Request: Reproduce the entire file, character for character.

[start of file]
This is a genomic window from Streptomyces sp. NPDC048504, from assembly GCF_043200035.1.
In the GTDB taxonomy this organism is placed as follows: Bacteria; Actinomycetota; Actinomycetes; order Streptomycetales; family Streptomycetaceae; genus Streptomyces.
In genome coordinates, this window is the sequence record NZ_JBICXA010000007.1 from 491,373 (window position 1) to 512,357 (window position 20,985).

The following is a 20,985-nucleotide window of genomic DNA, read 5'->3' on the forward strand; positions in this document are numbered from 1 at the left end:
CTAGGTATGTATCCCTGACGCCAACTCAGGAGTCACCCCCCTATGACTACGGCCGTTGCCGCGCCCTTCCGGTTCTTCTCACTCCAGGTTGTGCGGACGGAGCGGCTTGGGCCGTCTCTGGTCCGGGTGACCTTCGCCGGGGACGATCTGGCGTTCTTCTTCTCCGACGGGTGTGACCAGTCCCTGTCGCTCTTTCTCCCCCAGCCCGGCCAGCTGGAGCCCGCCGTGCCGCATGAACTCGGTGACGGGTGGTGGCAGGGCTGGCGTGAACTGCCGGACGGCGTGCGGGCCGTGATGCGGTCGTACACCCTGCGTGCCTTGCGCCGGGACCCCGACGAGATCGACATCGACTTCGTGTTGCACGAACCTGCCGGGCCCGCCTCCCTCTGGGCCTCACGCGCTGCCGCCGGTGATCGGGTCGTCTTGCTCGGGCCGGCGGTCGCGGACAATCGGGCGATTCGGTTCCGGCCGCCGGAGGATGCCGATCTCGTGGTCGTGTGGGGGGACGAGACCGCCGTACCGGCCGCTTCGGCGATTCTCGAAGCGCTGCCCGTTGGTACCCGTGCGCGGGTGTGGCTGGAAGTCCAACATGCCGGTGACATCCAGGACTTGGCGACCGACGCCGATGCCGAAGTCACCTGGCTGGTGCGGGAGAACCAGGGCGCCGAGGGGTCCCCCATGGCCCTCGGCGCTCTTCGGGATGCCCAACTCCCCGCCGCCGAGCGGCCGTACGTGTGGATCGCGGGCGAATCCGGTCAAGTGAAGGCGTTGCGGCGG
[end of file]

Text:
This is a genomic window from Streptomyces sp. NPDC048504, from assembly GCF_043200035.1.
In the GTDB taxonomy this organism is placed as follows: Bacteria; Actinomycetota; Actinomycetes; order Streptomycetales; family Streptomycetaceae; genus Streptomyces.
In genome coordinates, this window is the sequence record NZ_JBICXA010000007.1 from 491,373 (window position 1) to 512,357 (window position 20,985).

The following is a 20,985-nucleotide window of genomic DNA, read 5'->3' on the forward strand; positions in this document are numbered from 1 at the left end:
CTAGGTATGTATCCCTGACGCCAACTCAGGAGTCACCCCCCTATGACTACGGCCGTTGCCGCGCCCTTCCGGTTCTTCTCACTCCAGGTTGTGCGGACGGAGCGGCTTGGGCCGTCTCTGGTCCGGGTGACCTTCGCCGGGGACGATCTGGCGTTCTTCTTCTCCGACGGGTGTGACCAGTCCCTGTCGCTCTTTCTCCCCCAGCCCGGCCAGCTGGAGCCCGCCGTGCCGCATGAACTCGGTGACGGGTGGTGGCAGGGCTGGCGTGAACTGCCGGACGGCGTGCGGGCCGTGATGCGGTCGTACACCCTGCGTGCCTTGCGCCGGGACCCCGACGAGATCGACATCGACTTCGTGTTGCACGAACCTGCCGGGCCCGCCTCCCTCTGGGCCTCACGCGCTGCCGCCGGTGATCGGGTCGTCTTGCTCGGGCCGGCGGTCGCGGACAATCGGGCGATTCGGTTCCGGCCGCCGGAGGATGCCGATCTCGTGGTCGTGTGGGGGGACGAGACCGCCGTACCGGCCGCTTCGGCGATTCTCGAAGCGCTGCCCGTTGGTACCCGTGCGCGGGTGTGGCTGGAAGTCCAACATGCCGGTGACATCCAGGACTTGGCGACCGACGCCGATGCCGAAGTCACCTGGCTGGTGCGGGAGAACCAGGGCGCCGAGGGGTCCCCCATGGCCCTCGGCGCTCTTCGGGATGCCCAACTCCCCGCCGCCGAGCGGCCGTACGTGTGGATCGCGGGCGAATCCGGTCAAGTGAAGGCGTTGCGGCGG